White House Farm, located along the Summit Point-Charles Town Road, is perhaps the oldest house in the Summit Point area. The property was deeded to Dr. John McCormick, an Irish physician, in 1740. An early plantation in the vicinity of Summit Point was the Bullskin Plantation, purchased by eighteen-year-old George Washington in 1750. He bought 453 acres (1.83 km2) along the North Fork of the Bullskin Run from Robert Rutherford. Over the next several years, George Washington added another 1,558 acres (6.31 km2) to the plantation. By 1755, he built a small stone building where he stayed during his brief visits to the plantation. This portion of the property was later called Rockhall. In 1769, he divided the remainder of the property into 200-acre (0.81 km2) tracts, which he leased to tenant farmers. Washington owned the vast Bullskin Plantation tract until his death in 1799.
 
Summit Point was the scene of the Battle of Summit Point during the American Civil War on August 21, 1864. This inconclusive battle occurred during Major General Philip Sheridan's Shenandoah Valley Campaign which took place between August and December 1864. As Maj. Gen. Sheridan concentrated his army near Charles Town, Lt. Gen. Jubal Early and Maj. Gen. Richard H. Anderson attacked the Federals with converging columns on August 21. Anderson struck north against the Union cavalry at Summit Point. The Federals fought effective delaying actions, withdrawing to near Halltown on the following day. The battle resulted in approximately 1,000 casualties.
 
In the 1960s, Summit Point began to grow. New housing developments and other construction continue to date, creating a widespread community around the periphery of this historic town. See also: Shenandoah Valley Campaigns: The Civil Battles and West Virginia Civil War History.

Jefferson County, WV.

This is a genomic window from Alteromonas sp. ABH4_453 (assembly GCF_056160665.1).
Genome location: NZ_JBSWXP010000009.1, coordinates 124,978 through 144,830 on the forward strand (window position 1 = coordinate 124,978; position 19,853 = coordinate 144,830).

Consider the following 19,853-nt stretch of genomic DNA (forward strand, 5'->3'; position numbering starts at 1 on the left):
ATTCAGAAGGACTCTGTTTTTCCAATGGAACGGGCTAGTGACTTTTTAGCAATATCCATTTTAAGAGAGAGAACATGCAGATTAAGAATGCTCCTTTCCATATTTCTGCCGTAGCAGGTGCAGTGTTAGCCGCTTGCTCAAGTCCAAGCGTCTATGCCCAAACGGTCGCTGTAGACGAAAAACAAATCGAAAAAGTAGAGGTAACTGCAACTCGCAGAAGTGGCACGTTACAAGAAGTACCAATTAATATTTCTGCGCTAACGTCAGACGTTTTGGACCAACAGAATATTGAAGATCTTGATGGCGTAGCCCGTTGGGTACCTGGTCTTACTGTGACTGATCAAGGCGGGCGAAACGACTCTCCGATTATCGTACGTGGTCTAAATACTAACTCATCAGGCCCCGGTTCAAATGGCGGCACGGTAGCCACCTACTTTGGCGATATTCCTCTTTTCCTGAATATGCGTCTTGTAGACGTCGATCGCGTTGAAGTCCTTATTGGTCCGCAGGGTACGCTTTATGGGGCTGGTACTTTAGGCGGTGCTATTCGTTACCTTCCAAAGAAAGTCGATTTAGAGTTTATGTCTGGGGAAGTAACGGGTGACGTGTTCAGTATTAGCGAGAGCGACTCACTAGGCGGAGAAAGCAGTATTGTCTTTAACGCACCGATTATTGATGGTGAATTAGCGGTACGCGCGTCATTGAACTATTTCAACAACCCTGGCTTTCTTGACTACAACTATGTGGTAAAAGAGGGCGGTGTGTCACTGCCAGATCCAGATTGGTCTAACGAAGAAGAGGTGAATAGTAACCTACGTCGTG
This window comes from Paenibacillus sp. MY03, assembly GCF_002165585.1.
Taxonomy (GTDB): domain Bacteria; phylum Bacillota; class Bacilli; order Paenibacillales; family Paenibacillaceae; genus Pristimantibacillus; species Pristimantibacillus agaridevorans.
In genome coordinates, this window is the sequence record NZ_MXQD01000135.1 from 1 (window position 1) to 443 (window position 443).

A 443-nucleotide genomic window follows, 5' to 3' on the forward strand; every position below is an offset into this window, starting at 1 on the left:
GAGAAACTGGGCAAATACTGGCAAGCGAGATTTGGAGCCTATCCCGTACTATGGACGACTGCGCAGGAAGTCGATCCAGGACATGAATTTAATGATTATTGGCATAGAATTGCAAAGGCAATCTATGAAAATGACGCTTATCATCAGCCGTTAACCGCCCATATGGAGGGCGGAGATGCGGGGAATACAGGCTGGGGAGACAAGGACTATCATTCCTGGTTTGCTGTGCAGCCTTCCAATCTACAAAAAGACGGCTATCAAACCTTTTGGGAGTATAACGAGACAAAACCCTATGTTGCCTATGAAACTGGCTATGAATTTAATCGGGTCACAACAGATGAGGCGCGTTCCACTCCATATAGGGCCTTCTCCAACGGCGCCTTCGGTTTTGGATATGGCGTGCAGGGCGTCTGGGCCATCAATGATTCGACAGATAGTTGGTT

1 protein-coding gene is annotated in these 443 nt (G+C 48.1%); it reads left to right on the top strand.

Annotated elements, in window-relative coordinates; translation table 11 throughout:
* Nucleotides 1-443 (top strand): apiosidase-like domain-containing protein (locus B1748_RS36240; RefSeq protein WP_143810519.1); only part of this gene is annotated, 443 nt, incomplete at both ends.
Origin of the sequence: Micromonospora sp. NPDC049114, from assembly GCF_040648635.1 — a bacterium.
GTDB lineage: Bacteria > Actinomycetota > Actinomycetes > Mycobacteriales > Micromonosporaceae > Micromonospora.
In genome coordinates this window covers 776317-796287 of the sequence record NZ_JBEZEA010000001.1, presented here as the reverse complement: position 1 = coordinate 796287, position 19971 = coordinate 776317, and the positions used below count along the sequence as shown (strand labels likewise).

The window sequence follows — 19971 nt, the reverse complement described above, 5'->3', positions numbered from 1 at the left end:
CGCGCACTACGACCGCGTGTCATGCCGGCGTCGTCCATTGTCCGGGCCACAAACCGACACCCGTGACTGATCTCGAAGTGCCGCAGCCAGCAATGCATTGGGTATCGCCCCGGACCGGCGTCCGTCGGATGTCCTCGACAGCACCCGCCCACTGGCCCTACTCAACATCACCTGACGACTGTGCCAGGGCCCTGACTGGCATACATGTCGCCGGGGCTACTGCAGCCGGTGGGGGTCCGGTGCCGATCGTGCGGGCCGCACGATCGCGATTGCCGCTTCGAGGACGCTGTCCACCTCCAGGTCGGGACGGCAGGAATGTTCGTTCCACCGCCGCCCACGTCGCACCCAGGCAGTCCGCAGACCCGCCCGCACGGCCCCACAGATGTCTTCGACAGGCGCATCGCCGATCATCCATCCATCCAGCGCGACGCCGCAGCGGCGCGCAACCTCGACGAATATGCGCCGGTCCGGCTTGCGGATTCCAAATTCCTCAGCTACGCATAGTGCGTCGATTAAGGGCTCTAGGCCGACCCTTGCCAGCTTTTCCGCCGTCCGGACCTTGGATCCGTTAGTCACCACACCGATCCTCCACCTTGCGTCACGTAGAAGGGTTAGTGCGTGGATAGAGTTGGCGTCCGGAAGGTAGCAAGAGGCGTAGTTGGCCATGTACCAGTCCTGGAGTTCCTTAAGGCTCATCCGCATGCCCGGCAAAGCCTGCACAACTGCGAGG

Jefferson County, West Virginia.gif
Battle of Summit Point Map

Jefferson County History: Jefferson County was formed from Berkeley County in 1801 and named for Thomas Jefferson, author of the Declaration of Independence and third President of the United States. Virginia previously had a Jefferson County, which was lost to form the new state of Kentucky. Accordingly, in the State records of Virginia, there will be listings for Jefferson County from 1780-1792 and Jefferson County from 1801-1863. Neither is still located in Virginia and despite naming a county after him twice, Virginia no longer has a county named for its hero Thomas Jefferson.

John Brown Rebellion: The county's courthouse was the site of the trial for the abolitionist John Brown after his October 1859 raid on the federal armory in Harpers Ferry. Some 90 U.S. Marines serving under then Army Colonel Robert E. Lee and Lieutenants J.E.B. Stuart and Israel Green put down the rebellion.
 
Brown was sentenced to death for murder, treason against the Commonwealth of Virginia, and conspiring with slaves to rebel. On December 2, 1859, John Brown was taken from the Charles Town jail a short distance to an open field and hanged. Among those attending the Brown execution was a contingent of 1500 cadets from Virginia Military Institute sent by the Governor of Virginia Henry A. Wise under the supervision of Major William Gilham and Major Thomas J. Jackson. In the ranks of a Richmond militia company stood John Wilkes Booth.